Saturday, March 12, 2011

Sailor Mouth Saturday: Cockade et al

According to Webster’s, the English word cockade comes from the French cocarde which itself originated from the French word for rooster: coq. The item is a badge, originally of ribbons knotted together, that was first worn by French King and eventual Saint Louis IX as a symbol of his commitment to the disastrous Seventh Crusade. The term cockade is often shortened to cock at sea, probably derogatorily as it was unusual in the Napoleonic era for anyone below the rank of Rear-Admiral to dandify their uniforms with such fluff. The U.S. Navy in particular abhorred the things, imagining them as signs of status and class. All that said, there are more cocks to deal with at sea than just those made of ribbon.

Of course there is the cockswain or coxswain who is in charge of any given crew aboard a ship’s boat and often reports directly to the captain. Then we have the cockpit in a man-of-war, and sometimes smaller ships as well, which is the area below the afterhatchway and under the lower gundeck, right next to the orlop where the ship’s surgeon tends the ill. This was generally the place where midshipman, warrant officers and any civilian passengers would berth; in ships of the line they might even have small cabins. The forecockpit near the manger was often the location of storage for the bosun, gunner and carpenter’s supplies. Midshipman and warrant officers mates were sometimes referred to as cockpitarians.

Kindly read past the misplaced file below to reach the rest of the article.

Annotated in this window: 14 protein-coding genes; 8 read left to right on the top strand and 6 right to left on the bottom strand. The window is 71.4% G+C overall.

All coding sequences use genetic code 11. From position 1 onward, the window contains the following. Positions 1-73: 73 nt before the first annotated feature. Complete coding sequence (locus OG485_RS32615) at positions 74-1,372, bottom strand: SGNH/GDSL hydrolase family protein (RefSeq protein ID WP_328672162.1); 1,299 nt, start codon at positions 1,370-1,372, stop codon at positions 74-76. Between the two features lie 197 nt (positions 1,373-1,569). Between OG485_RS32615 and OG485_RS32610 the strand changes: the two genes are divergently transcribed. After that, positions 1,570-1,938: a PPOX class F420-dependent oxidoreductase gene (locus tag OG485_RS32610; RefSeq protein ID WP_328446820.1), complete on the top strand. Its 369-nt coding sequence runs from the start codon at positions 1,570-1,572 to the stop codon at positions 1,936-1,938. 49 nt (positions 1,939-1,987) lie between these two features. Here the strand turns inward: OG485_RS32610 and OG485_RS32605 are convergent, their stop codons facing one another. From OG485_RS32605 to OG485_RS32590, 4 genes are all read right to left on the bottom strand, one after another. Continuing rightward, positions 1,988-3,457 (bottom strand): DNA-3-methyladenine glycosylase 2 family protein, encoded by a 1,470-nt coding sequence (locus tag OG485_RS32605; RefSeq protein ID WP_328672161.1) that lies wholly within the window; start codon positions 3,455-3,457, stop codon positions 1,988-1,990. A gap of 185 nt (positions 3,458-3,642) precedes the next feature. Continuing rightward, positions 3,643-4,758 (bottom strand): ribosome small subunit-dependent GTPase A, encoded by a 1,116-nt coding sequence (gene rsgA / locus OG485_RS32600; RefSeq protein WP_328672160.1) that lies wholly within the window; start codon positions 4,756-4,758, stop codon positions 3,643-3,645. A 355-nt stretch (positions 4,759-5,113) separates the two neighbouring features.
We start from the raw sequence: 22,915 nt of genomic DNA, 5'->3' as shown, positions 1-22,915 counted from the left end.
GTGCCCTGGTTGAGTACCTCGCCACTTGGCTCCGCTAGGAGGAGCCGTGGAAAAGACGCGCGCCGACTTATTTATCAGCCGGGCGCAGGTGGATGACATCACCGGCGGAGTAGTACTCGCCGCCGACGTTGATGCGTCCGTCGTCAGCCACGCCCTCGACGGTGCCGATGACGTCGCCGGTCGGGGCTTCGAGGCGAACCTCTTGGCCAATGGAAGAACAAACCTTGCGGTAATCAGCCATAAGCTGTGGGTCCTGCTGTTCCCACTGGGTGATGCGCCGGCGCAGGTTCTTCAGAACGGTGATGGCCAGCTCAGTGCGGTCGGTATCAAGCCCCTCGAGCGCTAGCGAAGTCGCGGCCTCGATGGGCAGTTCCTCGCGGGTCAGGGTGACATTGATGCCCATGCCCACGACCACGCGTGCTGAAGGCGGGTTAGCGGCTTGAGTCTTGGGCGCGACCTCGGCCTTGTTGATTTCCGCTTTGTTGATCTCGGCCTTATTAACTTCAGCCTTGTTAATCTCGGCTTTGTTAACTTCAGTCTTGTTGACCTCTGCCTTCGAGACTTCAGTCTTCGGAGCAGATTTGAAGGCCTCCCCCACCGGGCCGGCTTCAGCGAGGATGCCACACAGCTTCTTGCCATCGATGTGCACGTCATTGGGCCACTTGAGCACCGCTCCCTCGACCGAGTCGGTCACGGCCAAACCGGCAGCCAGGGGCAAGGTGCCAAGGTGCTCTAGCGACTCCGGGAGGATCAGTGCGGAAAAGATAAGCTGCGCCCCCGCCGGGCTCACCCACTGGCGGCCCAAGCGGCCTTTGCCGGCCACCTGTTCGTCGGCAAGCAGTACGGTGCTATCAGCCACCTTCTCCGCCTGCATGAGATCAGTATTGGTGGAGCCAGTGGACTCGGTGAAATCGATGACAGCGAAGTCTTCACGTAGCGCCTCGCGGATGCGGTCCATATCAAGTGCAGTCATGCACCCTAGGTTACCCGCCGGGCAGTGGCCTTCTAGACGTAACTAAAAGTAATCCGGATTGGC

A cock boat is small and used for going inland by river. Originally, any yawl sized boat was called a cock. Fish often get tagged with the moniker as in the cock paddle, which is a type of lump, or the cockle, a familiar mollusk in the northern seas. A cockandy is a British term for the bird we Alaskans know as a puffin.

Cockets are lists of items that should be allowed aboard a ship inspected by revenue officers or custom house men. It is also a term for counterfeit papers and in the galley cocket bread is the same as hard tack.

A cockling sea is one that shows persistent waves that go in various directions, actually breaking against one another. A cocksetus is a boatman. A sailor in high spirits is said to be cock-a-hoop. Cock bill refers to an anchor out of its cathead and ready to drop. Cock-a-bill, on the other hand, is things in a bit of a shambles and at sixes and sevens, a situation to be addressed immediately. Yards a-cockbill are topped by one side being lifted to an angle as illustrated at the header. This is a sign of mourning for someone of extreme importance to ship and crew. Finally, from the days of muskets onward, guns and pistols have a cock to discharge the piece by percussion.

Fine weather and fair winds, Brethren. I’ll see you on the morrow for Seafaring Sunday.

Header: HMS Surprise in mourning by Geoff Hunt, drawn to commemorate the death of the master, Patrick O’Brian, January 2, 2000


Capt. John Swallow said...

Well, at least that wasn't a cock-up...

BTW, I believe the dictionaries are all wrong on the etymology of orlop - they claim it has to do with the lines overlapping (and a bad contraction of that word), but I think ye came closer to it mentioning the Surgeon...who on many ships was first & foremost the carpenter... "This is where we fix that wounded leg, or lop it off!"

Timmy! said...

Ahoy, Pauline! Some of those are pretty funny, but I think the most amusing one is "cockpitarians"... just saying.

Pauline said...

Ahoy, Captain and Timmy!

Captain, I had not thought of that but ye bring up a good point. A saw is a saw, after all... *flinch*

Timmy! Not only that, but it's fun to say!